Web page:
Dumbo octopusThe “HOMES” display is a poignant reminder of how every creature in the sea desperately wants one – they try to make their homes on rocks, under rocks, under the sand, even in the waves of the water itself. In samsara, we all have attachment to places, enjoyments, and bodies — but real estate in the Ocean is hard to come by, and most people down here are not able to keep their home even when they do manage to find one.

“Who is looking after these living beings?”, I find myself asking, as thousands of mouths open and shut in a Munchian scream for help. “How am I going to get you out of this lower realm?”

Buddha Tara, you are needed

Tara is the embodiment of swift compassionate action, so it seems to me that to become more like her we need to ripen our potential for this by taking on others’ suffering both in and out of meditation. As Geshe Kelsang says in The New Meditation Handbook:

We should alleviate others’ suffering whenever we can and happily accept our own suffering as a method to release all other living beings from their suffering. In this way … the power of our compassionate activities will strengthen.

Tara 5

Taking away everyone’s suffering is Tara’s very nature. As a Buddha, she has already exchanged self with others, imputed her I on all living beings, including the prawns; so living beings’ suffering IS her suffering and she has already happily accepted it, purified it, and transformed it into bliss. We can do that too, generate ourselves as a Buddha, purify everyone through imagination that becomes reality. Everything starts and ends in the imagination. We need to be part of that creative solution if samsara is ever to stop.

During meditation, we mentally take on the suffering of others upon ourself, using imagination. Having gained deep experience of this meditation, we shall then be able happily to accept our own suffering in order to release all other living beings from their suffering. In this way, we are physically taking the suffering of others upon ourself. ~ The New Meditation Handbook

Tara’s legs remind me that it is pointless rushing around like a headless chicken – one of her legs is out, showing her readiness to leap up to help, but the other is drawn in, showing that she can help others precisely and only because  she is an ever-present manifestation of bliss and emptiness. In fact, she only ever need take one step.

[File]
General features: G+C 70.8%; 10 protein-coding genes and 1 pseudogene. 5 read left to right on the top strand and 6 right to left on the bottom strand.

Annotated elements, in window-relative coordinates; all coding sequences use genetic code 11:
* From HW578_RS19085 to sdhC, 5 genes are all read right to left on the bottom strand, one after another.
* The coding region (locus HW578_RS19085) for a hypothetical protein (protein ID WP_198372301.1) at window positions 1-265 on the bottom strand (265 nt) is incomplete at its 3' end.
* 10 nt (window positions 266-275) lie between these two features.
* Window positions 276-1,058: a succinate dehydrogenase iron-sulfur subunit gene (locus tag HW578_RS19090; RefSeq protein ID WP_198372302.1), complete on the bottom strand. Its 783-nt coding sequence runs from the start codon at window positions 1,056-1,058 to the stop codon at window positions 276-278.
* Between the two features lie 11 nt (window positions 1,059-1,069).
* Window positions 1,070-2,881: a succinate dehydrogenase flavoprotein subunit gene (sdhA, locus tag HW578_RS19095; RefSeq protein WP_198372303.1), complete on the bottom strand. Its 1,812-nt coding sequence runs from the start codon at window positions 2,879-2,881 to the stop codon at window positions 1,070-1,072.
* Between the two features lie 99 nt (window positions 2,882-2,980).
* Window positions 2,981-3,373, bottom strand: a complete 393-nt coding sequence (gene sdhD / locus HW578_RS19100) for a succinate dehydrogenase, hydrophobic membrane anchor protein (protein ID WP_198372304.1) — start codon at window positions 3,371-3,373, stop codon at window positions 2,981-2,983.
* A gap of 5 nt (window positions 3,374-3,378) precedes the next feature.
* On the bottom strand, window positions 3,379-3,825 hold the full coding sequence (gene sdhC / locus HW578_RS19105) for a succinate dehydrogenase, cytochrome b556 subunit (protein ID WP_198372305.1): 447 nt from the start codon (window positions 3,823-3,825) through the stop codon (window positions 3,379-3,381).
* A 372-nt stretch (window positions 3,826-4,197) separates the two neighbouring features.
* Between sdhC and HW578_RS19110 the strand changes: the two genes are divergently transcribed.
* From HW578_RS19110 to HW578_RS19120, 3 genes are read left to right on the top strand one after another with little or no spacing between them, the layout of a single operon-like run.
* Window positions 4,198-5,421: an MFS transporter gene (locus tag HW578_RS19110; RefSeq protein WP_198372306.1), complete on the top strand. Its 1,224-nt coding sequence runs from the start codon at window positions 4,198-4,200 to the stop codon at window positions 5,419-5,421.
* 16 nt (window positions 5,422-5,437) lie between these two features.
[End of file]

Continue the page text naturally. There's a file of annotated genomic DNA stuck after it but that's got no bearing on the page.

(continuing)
Please give me that!

To be like Tara, we can learn to take on others’ burdens, first mentally, then physically — “Hey, let me carry that for you!” “Give me your suffering!” Walking one day up one of those notoriously steep hills in San Francisco, and seeing an old hunched woman trying to ascend an even steeper set of stairs to her front door carrying two huge shopping bags, I ran up and carried them the rest of the way for her. However, although it worked that time and she seemed relieved, a friend’s similar but different story reminded me that we need to be happy to help others in the way that they want, without imposing our ideas of what that may be. In his case, seeing a homeless man pushing a trolley with three wheels that got stuck on the tarmac he also ran up, only to be greeted with outrage: “I don’t know you! I don’t want your help!” It’s best to pray to be whatever it is others may want, for example a fourth wheel. People want their suffering solved in a certain way, so we want to be that, remembering that it is after all OUR OWN suffering, we are the one pushing the trolley.Tara picture

Suffering sticks to a real me – ageing, sickness, death, and so on – and it is hard to stop obsessing on that for long enough to focus on others. To develop a depth of compassion, we need to realize that the self we normally see and cherish does not even exist, so we can get it out of the way.

And as we can impute whatever we want — choose how we discriminate the world as Geshe-la says in Understanding the Mind — we can impute that others are our mothers, that they are kind, that they are more important than me, that they ARE me. We can make that work, as Buddha Tara does.

Once we share her realizations, we will also be completely free from any mistaken appearances or hallucinations (and hallucinations don’t get much weirder than those to be found at the bottom of the ocean or in the Plymouth Aquarium). We will be able to bestow blessings/peace on each and every living being every day, including every forgotten sea creature in existence. They need this. We all need it.

Happy Tara Day!